I often say Brian McLaren is the reason I'm still a Christian. If given time to expound, I'll mention his book A New Kind of Christian and then I'll talk about the person behind it all, Andy Meisenheimer.
Andy and I first met in the hallowed walls of The Christian Bookstore. If memory serves correctly, he started working there his senior year of college and eventually became Book Buyer. We developed a great friendship. He was like the older brother I never knew I always wanted.
I opted to graduate a trimester early my senior year of college. I needed to save for graduate school and figured not having to pay extra tuition coupled with a few extra months of full-time work at The Christian Bookstore would put me in the right direction.
While grateful for the income, I felt a certain amount of angst in working there. I had lost and found my faith during college and what had emerged on the other side little resembled the faith of my childhood, even less the contents of the Christian Bookstore. I no longer fit. I had few confidantes to whom I could divulge my doubts and questions without fear of judgment or prayers for my soul.
Andy was an exception to the rule. He was the one who opened my eyes to the cliches contained in much of the worship music we sold. He took a blue pen to a popular Christian fiction author's latest book, editing away the predictability and passive voice. He talked about the relationship between faith and good art and contrasted this to much of our inventory. He was honest about his doubts and arrived at conclusions that astounded me.
With Andy, I didn't have to hold back as I made sense of an outside-the-box faith. I had no desire to return to church but I did want to make sense of God and whether faith was compatible with doubt. He listened and allowed me to not know the answers.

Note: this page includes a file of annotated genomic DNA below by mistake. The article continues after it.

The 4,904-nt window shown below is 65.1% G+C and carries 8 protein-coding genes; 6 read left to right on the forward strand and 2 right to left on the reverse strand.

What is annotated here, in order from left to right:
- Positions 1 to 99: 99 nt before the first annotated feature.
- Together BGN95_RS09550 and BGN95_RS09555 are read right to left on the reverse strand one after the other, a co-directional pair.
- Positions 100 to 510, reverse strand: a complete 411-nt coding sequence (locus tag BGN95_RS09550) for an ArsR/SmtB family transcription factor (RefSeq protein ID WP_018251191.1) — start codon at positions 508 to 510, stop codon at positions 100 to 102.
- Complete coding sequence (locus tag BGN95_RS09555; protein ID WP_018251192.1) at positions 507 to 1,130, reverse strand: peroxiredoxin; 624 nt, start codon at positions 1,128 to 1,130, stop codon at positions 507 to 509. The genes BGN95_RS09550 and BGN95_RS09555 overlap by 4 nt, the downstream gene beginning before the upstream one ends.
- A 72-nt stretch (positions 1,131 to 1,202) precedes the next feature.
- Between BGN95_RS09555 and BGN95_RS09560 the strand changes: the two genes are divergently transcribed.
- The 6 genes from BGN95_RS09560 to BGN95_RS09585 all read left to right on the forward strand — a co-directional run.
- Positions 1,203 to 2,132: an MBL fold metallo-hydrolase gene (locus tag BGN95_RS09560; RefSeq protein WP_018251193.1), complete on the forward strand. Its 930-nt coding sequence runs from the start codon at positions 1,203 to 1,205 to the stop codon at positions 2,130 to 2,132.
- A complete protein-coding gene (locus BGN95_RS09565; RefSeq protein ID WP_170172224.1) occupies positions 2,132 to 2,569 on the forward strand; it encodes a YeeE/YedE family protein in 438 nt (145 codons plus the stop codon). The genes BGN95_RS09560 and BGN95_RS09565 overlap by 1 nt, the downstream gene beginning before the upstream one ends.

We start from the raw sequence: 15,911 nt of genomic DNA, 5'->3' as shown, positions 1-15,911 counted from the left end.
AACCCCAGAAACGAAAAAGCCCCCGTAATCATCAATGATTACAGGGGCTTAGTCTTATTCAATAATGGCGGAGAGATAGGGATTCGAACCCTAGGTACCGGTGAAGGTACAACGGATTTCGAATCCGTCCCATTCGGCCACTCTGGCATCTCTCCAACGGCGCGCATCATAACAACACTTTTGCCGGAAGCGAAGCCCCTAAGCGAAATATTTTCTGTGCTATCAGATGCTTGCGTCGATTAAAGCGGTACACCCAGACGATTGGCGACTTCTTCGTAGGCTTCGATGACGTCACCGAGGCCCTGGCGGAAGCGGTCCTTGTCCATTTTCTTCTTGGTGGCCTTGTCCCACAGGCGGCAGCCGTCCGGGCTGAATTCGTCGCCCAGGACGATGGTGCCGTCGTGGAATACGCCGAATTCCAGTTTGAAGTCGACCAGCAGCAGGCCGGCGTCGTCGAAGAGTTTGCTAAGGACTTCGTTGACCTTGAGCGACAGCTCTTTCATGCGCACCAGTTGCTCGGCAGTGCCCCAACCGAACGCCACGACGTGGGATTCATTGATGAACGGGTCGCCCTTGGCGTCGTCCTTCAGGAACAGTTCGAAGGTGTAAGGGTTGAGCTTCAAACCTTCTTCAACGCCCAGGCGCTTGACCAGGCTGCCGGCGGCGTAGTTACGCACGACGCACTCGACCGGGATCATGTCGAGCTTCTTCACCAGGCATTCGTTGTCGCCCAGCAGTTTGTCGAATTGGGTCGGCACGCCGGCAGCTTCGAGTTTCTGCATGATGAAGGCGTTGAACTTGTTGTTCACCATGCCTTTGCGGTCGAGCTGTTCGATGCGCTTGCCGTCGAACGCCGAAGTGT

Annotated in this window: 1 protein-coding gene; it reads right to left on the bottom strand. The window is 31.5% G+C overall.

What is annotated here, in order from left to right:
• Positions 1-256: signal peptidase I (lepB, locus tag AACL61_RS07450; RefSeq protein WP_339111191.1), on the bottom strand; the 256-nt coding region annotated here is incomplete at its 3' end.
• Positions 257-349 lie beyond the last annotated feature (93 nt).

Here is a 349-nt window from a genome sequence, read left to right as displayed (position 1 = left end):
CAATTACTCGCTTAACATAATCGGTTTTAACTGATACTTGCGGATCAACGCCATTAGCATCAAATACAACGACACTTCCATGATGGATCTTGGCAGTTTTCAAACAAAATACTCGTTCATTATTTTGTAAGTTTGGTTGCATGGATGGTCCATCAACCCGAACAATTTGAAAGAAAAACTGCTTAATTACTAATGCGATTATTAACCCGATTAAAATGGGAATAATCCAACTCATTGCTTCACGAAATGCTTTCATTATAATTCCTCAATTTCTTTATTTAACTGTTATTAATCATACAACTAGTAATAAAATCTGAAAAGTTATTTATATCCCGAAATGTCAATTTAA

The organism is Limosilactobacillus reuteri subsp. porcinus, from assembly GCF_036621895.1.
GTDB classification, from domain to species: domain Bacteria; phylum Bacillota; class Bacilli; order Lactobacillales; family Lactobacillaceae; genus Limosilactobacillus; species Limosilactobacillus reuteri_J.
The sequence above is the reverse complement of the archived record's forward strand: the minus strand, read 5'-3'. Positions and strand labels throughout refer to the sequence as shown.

At a time when I was ready to walk away from Christianity altogether, Andy walked before me and showed another way. He did this in ways big and small.
As the Book Buyer, Andy began stocking the store with books that didn't quote the party line- going so far as to add a Spirituality section. They were still Christian books, while differentiating themselves from the Old Guard of the Christian Living section. Many of these efforts were under the radar but it says something that many of these books didn't stay on the shelves for long before being purchased.
I've long turned to books for answers and solidarity. In spite of this new section, I wasn't hoping for much when I asked Andy for recommendations. He didn't hesitate before placing A New Kind of Christian in my hands. It had been published almost a year earlier and when he described its impact on him, I immediately sensed it would have the same effect on me.
I took it along on a road trip to New Orleans. While my travel buddies slept in the hotel room, I curled up with the book, thinking I'd read a chapter before turning in for the night. Only I ended up reading half the book before I forced myself to go to bed.
Dan and Neil's conversations spoke of truth and healing. McLaren's book showed me it was possible to still claim Christianity for myself. I didn't look like many of the Christians in my life but I wasn't the only one grappling with these things. The book changed everything.
And, thanks to Andy, I soon found others walking the same path. He started a Yahoo! group (remember those?). Our conversations went all over the place, tackling every subject we could think of. Some believed Jonah was allegory, some questioned the inerrancy of the Bible, and some of us simply wanted to know if our political affiliation was compatible with Christianity. We didn't all agree but we left space for civil disagreement and the mystery of questions without easy answers.
Because of that group, I knew Christianity was not one-size-fits-all. It was so much vaster than I'd ever known it could be. We could believe Christ was our Savior and agree to disagree on the rest. This is what has carried me the last decade or so.
Of course, not everyone agrees to disagree with me. I often felt like the black sheep at my previous churches. But what keeps me going is people like Andy and the friends I've found in the years since who ask the hard questions and embrace the unknown.
I'm not alone.
I'm grateful for Andy's presence in my life those years ago. He gave me hope. I am a better person because him.
This post is part of the synchroblog for the release of A Christian Survival Guide: A Lifeline to Faith and Growth by answering this prompt: ‘What saved your faith?'
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